These stories were handed down each generation for almost 200 years. Our grandparents had to speak in secret or stay quiet. However, today they speak much more, to keep the memory of those that fought. Thanks to them, we still live on our lands. That is why even today we, Indigenous from the Tapajos and Arapiuns, fight for the demarcation of our lands and territories ( Leetra Indígena 16 ).

I concluded that these subjects―once they not only used but had themselves created the material―could be literate and feel likewise by means of the appropriation of Nheengatu language (“to be and to feel literate”, Bartlett, 2007 ). Moreover, following the ideas elaborated by Street (2007) , and applying them to the reality I have been describing, they constituted themselves as indigenous subjects in their own personhood once involved in such practices. Paradoxically, perhaps, because they switched from their ethnical languages, i.e., the languages of their ancestors, in favor of a general language, the language of commerce. Humanly, however, because the language pertaining to the other, once appropriated, was transformed into a language of their own, since, also paradoxically, “All culture is originally colonial. (…) Every culture institutes itself through the unilateral imposition of some ‘politics’ of language” (…) (Derrida, 2001: p. 55).

At this point of my argument, I want to recall considerations proposed by Chernela (2013) concerning Wanano women and the way they explored, in their struggle for citizenship and recognition, apparently adverse situations located in the periphery for their conquering of freedom and agency:

The periphery, as Yuri Lotman maintained, is a site of dynamic creativity, where limitations that appear to be “natural”, “given”, or “fixed” are transcended and a new reality, a re-invention, is created. In this setting, members of the community reinvigorate their relations to one another. As a “least colonized space”, the periphery constitutes a retreat from the colonized spaces in the center. Rather than any accumulation of recognizable individual wealth, what we find is a singular direction toward greater agency and greater freedom.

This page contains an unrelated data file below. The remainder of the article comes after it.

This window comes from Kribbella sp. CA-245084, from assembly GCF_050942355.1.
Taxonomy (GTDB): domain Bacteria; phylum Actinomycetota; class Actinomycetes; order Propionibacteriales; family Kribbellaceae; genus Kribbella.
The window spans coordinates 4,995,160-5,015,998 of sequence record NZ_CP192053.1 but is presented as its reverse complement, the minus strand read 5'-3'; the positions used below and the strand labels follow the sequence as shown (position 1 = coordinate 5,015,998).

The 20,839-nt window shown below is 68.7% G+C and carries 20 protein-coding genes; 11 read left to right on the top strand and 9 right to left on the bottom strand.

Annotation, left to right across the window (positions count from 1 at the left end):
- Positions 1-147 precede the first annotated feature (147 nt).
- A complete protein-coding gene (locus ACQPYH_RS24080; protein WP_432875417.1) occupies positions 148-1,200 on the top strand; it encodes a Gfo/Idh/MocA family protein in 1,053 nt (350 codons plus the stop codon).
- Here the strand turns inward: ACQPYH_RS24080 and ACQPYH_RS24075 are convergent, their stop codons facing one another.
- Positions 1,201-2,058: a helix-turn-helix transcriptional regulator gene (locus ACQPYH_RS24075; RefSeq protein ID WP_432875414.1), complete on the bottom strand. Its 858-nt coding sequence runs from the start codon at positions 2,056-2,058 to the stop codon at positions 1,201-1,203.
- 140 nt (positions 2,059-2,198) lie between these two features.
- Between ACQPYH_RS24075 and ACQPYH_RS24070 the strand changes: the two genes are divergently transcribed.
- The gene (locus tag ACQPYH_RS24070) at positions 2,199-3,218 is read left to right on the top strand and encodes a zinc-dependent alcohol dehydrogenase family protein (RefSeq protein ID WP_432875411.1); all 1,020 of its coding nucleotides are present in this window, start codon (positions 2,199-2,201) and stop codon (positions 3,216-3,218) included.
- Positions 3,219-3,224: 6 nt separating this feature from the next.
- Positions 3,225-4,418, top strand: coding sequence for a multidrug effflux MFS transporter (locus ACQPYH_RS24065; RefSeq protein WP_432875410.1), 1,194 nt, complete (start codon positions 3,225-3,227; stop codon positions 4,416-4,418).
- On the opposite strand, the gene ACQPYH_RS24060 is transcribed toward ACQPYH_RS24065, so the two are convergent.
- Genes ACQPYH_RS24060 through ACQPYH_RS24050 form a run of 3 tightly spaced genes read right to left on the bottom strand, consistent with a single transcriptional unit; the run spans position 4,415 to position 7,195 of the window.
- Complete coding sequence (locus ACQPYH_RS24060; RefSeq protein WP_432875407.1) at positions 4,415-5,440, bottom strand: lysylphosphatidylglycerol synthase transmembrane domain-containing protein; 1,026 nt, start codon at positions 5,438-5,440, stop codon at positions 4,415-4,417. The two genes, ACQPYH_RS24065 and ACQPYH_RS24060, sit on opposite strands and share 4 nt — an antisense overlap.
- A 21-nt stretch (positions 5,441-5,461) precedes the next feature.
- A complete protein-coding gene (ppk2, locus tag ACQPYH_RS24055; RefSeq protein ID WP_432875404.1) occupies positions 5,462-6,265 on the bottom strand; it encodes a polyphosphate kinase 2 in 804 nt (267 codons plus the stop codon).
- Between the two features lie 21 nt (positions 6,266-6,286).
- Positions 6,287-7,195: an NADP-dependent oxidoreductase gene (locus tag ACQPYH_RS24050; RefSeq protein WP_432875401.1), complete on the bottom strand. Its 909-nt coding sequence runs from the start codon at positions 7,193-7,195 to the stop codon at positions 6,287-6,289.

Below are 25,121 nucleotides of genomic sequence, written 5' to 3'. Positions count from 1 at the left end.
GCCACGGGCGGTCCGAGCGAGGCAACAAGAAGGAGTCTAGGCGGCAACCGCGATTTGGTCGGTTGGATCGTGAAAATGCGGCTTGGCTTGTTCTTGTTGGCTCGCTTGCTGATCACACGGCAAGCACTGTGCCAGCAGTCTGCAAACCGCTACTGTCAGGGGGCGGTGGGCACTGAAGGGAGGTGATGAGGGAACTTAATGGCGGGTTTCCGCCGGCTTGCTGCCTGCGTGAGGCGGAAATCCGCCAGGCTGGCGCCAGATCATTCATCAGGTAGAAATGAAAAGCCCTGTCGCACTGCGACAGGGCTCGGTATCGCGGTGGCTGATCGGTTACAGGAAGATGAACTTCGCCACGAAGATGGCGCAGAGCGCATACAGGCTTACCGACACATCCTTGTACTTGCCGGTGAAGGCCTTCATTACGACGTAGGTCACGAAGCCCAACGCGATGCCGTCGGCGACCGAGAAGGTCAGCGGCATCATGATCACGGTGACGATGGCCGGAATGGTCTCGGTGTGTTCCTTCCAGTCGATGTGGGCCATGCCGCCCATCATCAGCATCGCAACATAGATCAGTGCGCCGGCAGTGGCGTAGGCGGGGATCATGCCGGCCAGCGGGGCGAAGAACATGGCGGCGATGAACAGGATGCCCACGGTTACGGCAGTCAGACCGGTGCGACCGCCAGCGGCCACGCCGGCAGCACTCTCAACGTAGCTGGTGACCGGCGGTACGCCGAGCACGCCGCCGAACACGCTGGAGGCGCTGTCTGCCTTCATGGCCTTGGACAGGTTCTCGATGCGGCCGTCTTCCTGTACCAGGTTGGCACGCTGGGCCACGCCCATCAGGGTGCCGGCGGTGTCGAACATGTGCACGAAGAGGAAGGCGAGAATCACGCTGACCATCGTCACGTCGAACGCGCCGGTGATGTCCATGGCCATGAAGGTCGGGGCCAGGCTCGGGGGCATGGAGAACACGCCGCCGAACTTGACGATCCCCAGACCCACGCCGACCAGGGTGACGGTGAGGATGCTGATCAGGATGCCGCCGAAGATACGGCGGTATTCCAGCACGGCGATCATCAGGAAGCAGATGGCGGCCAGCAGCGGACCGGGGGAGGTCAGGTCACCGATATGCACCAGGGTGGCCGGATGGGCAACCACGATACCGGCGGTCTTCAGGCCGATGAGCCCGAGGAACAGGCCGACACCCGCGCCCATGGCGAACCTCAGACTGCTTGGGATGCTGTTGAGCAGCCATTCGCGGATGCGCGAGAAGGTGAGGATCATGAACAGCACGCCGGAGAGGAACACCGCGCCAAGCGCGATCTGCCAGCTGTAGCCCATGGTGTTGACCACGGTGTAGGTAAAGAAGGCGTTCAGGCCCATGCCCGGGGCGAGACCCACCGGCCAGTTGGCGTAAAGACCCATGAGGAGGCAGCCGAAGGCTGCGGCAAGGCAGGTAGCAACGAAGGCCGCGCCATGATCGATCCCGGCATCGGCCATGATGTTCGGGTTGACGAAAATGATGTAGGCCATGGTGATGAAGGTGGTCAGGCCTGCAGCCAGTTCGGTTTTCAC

It is yet worthwhile highlighting the fact that, from the viewpoint of Language Studies and of Translation Studies, the presupposition is not true, that the presence of a language of commerce or lingua franca would forcibly lead to the erasure of local languages and dialects. Or even that teaching indigenous children the Portuguese language, for instance, necessarily implies a process of erasure of their native language, of their culture, of their identity. I understand it is an area open to further research and we can raise some hypotheses, work principles or instigating issues, such as: does learning a new language involve the erasure of another one or, on the contrary, it contributes to a better understanding of it, particularly because of the metalinguistic reflexive role it implies? Contemporary research has been pointing to this second hypothesis.

5. Concluding Remarks

It is a fine time to revisit the concept of semiosphere, the presupposition that we are always in regions of the frontier and under translation challenges as well. As Deleuze & Guattari (1995) call our attention, languages are meant for translation, and not for communication.